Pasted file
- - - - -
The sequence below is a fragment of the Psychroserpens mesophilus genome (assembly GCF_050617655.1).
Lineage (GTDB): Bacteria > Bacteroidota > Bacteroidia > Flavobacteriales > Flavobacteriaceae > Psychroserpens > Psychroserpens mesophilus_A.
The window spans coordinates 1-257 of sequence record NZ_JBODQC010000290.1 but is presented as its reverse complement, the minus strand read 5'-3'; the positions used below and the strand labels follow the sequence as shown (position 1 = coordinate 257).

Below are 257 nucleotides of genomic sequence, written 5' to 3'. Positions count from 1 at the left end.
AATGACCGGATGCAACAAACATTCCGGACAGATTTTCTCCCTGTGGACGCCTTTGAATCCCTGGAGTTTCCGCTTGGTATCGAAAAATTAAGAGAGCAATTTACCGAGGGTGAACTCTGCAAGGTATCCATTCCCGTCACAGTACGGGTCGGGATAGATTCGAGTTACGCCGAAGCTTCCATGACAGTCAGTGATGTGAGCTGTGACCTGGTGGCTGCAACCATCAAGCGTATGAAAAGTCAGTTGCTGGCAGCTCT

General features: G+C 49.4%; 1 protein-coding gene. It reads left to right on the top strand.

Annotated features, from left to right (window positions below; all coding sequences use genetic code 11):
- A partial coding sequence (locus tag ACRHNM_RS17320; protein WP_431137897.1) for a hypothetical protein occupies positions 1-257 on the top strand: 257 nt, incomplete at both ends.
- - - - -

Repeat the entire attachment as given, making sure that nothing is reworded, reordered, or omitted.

The sequence below is a fragment of the Psychroserpens mesophilus genome (assembly GCF_050617655.1).
Lineage (GTDB): Bacteria > Bacteroidota > Bacteroidia > Flavobacteriales > Flavobacteriaceae > Psychroserpens > Psychroserpens mesophilus_A.
The window spans coordinates 1-257 of sequence record NZ_JBODQC010000290.1 but is presented as its reverse complement, the minus strand read 5'-3'; the positions used below and the strand labels follow the sequence as shown (position 1 = coordinate 257).

Below are 257 nucleotides of genomic sequence, written 5' to 3'. Positions count from 1 at the left end.
AATGACCGGATGCAACAAACATTCCGGACAGATTTTCTCCCTGTGGACGCCTTTGAATCCCTGGAGTTTCCGCTTGGTATCGAAAAATTAAGAGAGCAATTTACCGAGGGTGAACTCTGCAAGGTATCCATTCCCGTCACAGTACGGGTCGGGATAGATTCGAGTTACGCCGAAGCTTCCATGACAGTCAGTGATGTGAGCTGTGACCTGGTGGCTGCAACCATCAAGCGTATGAAAAGTCAGTTGCTGGCAGCTCT

General features: G+C 49.4%; 1 protein-coding gene. It reads left to right on the top strand.

Annotated features, from left to right (window positions below; all coding sequences use genetic code 11):
- A partial coding sequence (locus tag ACRHNM_RS17320; protein WP_431137897.1) for a hypothetical protein occupies positions 1-257 on the top strand: 257 nt, incomplete at both ends.